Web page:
About this site

This resource is hosted by the Nelson Mandela Centre of Memory, but was compiled and authored by Padraig O’Malley. It is the product of almost two decades of research and includes analyses, chronologies, historical documents, and interviews from the apartheid and post-apartheid eras.

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Transvaal Indian Congress (TIC)

Originally known as the Transvaal British Indian Association, the TIC came into prominence in the 1940s, participating with the Natal Indian Congress* (NIC) in a protracted passive resistance campaign that began in 1946 in angry response to the Trading and Occupation Land Bill introduced in 1943 (the 'Pegging Act') and the Asiatic Land Tenure and Indian Representation Act of 1946 (the Ghetto Act). By this time the leadership of the TIC (under Dr Yusuf Dadoo) and the NIC (under Dr G.M. Naicker) had passed to a group of younger, more assertive men, many of whom had socialist leanings. The desire to form closer links with other anti-apartheid bodies across racial lines led to the signing of the so-called Doctor's Pact in 1947 with Dadoo of the TIC, Naicker of the NIC and Dr A.B.Xuma, agreeing to joint action between the SAIC* and the ANC.*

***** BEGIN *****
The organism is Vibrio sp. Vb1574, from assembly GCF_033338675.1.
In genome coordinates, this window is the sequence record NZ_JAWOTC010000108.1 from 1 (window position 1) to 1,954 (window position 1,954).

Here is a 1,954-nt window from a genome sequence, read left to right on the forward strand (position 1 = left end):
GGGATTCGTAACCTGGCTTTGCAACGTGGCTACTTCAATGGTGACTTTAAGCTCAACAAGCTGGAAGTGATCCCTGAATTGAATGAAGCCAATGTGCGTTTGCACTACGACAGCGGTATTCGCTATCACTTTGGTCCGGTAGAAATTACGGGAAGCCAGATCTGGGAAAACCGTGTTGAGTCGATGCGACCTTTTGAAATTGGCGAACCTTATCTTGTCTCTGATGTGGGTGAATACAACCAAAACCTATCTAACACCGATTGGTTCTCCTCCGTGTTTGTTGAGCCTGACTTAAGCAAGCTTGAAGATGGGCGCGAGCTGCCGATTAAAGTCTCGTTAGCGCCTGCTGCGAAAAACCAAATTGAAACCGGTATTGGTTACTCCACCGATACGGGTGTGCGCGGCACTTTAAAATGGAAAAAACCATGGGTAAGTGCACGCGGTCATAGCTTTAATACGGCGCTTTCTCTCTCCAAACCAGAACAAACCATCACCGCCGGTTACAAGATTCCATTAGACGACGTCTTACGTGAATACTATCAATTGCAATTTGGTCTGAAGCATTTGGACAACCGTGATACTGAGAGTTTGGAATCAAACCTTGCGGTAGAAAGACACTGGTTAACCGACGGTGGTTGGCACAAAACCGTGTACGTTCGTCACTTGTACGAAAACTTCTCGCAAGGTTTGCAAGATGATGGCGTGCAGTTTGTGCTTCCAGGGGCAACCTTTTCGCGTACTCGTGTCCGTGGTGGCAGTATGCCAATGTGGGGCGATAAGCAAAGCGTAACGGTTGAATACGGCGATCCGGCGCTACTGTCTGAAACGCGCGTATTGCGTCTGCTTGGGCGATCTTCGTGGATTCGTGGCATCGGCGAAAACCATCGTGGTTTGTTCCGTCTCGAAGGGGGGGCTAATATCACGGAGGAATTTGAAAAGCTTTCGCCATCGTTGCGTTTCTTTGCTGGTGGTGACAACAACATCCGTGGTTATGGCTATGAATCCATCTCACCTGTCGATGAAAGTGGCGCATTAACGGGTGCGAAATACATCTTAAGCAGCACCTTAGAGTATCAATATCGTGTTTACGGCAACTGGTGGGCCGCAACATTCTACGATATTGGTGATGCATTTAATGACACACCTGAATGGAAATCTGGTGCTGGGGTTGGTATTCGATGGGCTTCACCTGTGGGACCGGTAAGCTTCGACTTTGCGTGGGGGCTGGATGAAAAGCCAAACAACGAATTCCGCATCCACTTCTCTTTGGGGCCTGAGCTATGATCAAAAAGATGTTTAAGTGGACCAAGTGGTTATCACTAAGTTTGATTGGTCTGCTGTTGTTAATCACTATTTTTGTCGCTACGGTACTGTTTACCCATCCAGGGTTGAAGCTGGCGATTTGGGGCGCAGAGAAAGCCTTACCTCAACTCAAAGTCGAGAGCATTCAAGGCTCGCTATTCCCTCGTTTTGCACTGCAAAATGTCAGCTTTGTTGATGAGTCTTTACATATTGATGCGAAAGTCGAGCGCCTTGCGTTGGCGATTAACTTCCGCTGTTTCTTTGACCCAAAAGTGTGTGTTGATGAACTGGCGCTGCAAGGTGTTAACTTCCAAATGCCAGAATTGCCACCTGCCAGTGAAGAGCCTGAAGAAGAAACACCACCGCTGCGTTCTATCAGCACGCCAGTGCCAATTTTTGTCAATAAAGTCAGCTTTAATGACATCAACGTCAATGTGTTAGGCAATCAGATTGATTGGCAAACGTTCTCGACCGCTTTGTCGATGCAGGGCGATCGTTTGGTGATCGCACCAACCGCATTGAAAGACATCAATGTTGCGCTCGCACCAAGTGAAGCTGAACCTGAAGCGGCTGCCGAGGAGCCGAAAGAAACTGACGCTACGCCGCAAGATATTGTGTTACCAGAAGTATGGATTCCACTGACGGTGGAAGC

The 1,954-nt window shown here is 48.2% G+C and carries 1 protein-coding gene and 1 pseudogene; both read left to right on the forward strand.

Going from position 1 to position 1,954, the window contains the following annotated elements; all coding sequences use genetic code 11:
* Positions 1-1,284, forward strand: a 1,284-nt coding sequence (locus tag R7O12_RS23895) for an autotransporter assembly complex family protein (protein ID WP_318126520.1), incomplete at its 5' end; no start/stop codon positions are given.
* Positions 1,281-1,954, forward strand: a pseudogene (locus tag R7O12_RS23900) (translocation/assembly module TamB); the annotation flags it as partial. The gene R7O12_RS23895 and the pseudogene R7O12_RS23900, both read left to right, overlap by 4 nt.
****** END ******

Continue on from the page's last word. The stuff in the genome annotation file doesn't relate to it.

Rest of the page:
This resource is hosted by the Nelson Mandela Centre of Memory, but was compiled and authored by Padraig O’Malley. Return to the Nelson Mandela Centre of Memory site.